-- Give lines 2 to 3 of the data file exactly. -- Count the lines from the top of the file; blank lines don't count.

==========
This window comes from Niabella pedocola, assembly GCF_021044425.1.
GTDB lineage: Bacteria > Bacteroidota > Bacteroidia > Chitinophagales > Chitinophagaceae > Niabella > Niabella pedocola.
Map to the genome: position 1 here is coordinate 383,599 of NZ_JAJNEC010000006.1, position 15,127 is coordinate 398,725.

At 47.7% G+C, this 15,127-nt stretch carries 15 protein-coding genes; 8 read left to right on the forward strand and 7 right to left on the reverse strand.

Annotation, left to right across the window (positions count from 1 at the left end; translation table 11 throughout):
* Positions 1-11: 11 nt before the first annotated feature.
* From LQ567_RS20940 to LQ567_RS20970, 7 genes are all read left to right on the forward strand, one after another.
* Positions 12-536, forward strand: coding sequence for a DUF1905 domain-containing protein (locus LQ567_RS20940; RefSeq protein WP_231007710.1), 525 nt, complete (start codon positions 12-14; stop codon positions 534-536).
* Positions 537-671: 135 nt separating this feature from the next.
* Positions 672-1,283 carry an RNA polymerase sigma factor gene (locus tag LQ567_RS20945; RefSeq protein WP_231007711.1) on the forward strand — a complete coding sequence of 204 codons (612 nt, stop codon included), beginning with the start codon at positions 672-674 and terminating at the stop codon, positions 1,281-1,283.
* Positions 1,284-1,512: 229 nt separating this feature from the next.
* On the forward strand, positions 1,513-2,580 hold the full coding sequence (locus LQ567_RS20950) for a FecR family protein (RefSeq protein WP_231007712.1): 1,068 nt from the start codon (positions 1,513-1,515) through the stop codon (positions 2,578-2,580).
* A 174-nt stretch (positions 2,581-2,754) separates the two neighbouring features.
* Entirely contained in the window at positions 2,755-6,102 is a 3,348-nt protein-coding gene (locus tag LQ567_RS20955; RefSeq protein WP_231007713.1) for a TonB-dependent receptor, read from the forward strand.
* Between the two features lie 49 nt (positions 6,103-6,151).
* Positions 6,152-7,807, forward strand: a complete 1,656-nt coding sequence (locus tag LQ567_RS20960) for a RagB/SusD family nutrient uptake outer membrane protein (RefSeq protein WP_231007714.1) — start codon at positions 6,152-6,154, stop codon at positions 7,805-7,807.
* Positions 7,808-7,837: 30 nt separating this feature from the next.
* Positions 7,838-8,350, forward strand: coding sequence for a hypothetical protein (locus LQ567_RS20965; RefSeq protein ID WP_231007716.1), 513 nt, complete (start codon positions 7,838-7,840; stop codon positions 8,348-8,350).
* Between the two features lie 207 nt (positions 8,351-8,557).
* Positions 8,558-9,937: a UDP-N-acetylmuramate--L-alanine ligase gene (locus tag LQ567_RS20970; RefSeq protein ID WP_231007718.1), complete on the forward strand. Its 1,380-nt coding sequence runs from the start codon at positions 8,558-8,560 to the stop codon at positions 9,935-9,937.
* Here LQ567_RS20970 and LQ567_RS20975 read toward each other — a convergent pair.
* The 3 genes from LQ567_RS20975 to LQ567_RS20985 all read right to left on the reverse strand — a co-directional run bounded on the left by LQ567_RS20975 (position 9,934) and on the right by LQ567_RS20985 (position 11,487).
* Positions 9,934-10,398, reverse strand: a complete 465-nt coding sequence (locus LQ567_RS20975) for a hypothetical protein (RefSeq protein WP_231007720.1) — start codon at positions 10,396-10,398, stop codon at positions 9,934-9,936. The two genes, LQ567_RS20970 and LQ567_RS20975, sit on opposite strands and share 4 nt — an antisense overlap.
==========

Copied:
GTDB lineage: Bacteria > Bacteroidota > Bacteroidia > Chitinophagales > Chitinophagaceae > Niabella > Niabella pedocola.
Map to the genome: position 1 here is coordinate 383,599 of NZ_JAJNEC010000006.1, position 15,127 is coordinate 398,725.